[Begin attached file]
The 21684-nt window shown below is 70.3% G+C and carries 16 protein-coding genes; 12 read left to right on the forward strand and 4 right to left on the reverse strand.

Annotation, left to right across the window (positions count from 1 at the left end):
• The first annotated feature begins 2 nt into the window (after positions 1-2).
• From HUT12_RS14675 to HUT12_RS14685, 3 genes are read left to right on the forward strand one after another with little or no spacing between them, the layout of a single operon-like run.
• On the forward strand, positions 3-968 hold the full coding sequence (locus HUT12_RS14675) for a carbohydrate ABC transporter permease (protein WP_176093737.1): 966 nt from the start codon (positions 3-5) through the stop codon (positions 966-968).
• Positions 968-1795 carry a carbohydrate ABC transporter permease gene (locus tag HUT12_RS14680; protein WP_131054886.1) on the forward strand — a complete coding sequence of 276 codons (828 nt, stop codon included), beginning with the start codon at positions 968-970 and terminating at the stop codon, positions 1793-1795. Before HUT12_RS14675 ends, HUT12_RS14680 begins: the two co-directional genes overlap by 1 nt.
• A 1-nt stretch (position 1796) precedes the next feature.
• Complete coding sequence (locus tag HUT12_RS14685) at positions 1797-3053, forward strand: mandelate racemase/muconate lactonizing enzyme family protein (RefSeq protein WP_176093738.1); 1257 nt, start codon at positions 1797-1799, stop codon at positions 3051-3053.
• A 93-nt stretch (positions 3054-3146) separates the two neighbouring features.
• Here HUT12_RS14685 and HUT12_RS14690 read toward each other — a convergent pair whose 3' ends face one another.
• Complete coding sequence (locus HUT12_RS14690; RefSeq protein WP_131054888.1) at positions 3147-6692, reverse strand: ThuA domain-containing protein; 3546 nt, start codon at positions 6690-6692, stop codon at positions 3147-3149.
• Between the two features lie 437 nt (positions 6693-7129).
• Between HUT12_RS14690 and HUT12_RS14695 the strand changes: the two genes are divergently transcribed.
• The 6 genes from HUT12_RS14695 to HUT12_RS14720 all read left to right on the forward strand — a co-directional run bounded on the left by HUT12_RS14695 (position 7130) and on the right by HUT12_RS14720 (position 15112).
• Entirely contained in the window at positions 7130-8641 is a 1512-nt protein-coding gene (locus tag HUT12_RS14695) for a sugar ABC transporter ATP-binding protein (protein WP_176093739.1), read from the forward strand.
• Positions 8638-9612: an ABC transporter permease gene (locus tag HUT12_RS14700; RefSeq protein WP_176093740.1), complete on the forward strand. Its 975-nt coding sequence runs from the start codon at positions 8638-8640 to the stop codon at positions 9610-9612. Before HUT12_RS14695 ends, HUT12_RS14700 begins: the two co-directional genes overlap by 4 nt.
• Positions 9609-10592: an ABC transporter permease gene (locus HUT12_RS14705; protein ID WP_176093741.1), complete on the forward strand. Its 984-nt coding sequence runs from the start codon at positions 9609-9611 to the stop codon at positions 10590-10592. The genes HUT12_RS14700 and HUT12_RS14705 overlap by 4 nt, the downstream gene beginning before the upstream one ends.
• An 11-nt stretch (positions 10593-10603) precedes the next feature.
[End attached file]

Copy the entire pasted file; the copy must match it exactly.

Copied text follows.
The 21684-nt window shown below is 70.3% G+C and carries 16 protein-coding genes; 12 read left to right on the forward strand and 4 right to left on the reverse strand.

Annotation, left to right across the window (positions count from 1 at the left end):
• The first annotated feature begins 2 nt into the window (after positions 1-2).
• From HUT12_RS14675 to HUT12_RS14685, 3 genes are read left to right on the forward strand one after another with little or no spacing between them, the layout of a single operon-like run.
• On the forward strand, positions 3-968 hold the full coding sequence (locus HUT12_RS14675) for a carbohydrate ABC transporter permease (protein WP_176093737.1): 966 nt from the start codon (positions 3-5) through the stop codon (positions 966-968).
• Positions 968-1795 carry a carbohydrate ABC transporter permease gene (locus tag HUT12_RS14680; protein WP_131054886.1) on the forward strand — a complete coding sequence of 276 codons (828 nt, stop codon included), beginning with the start codon at positions 968-970 and terminating at the stop codon, positions 1793-1795. Before HUT12_RS14675 ends, HUT12_RS14680 begins: the two co-directional genes overlap by 1 nt.
• A 1-nt stretch (position 1796) precedes the next feature.
• Complete coding sequence (locus tag HUT12_RS14685) at positions 1797-3053, forward strand: mandelate racemase/muconate lactonizing enzyme family protein (RefSeq protein WP_176093738.1); 1257 nt, start codon at positions 1797-1799, stop codon at positions 3051-3053.
• A 93-nt stretch (positions 3054-3146) separates the two neighbouring features.
• Here HUT12_RS14685 and HUT12_RS14690 read toward each other — a convergent pair whose 3' ends face one another.
• Complete coding sequence (locus HUT12_RS14690; RefSeq protein WP_131054888.1) at positions 3147-6692, reverse strand: ThuA domain-containing protein; 3546 nt, start codon at positions 6690-6692, stop codon at positions 3147-3149.
• Between the two features lie 437 nt (positions 6693-7129).
• Between HUT12_RS14690 and HUT12_RS14695 the strand changes: the two genes are divergently transcribed.
• The 6 genes from HUT12_RS14695 to HUT12_RS14720 all read left to right on the forward strand — a co-directional run bounded on the left by HUT12_RS14695 (position 7130) and on the right by HUT12_RS14720 (position 15112).
• Entirely contained in the window at positions 7130-8641 is a 1512-nt protein-coding gene (locus tag HUT12_RS14695) for a sugar ABC transporter ATP-binding protein (protein WP_176093739.1), read from the forward strand.
• Positions 8638-9612: an ABC transporter permease gene (locus tag HUT12_RS14700; RefSeq protein WP_176093740.1), complete on the forward strand. Its 975-nt coding sequence runs from the start codon at positions 8638-8640 to the stop codon at positions 9610-9612. Before HUT12_RS14695 ends, HUT12_RS14700 begins: the two co-directional genes overlap by 4 nt.
• Positions 9609-10592: an ABC transporter permease gene (locus HUT12_RS14705; protein ID WP_176093741.1), complete on the forward strand. Its 984-nt coding sequence runs from the start codon at positions 9609-9611 to the stop codon at positions 10590-10592. The genes HUT12_RS14700 and HUT12_RS14705 overlap by 4 nt, the downstream gene beginning before the upstream one ends.
• An 11-nt stretch (positions 10593-10603) precedes the next feature.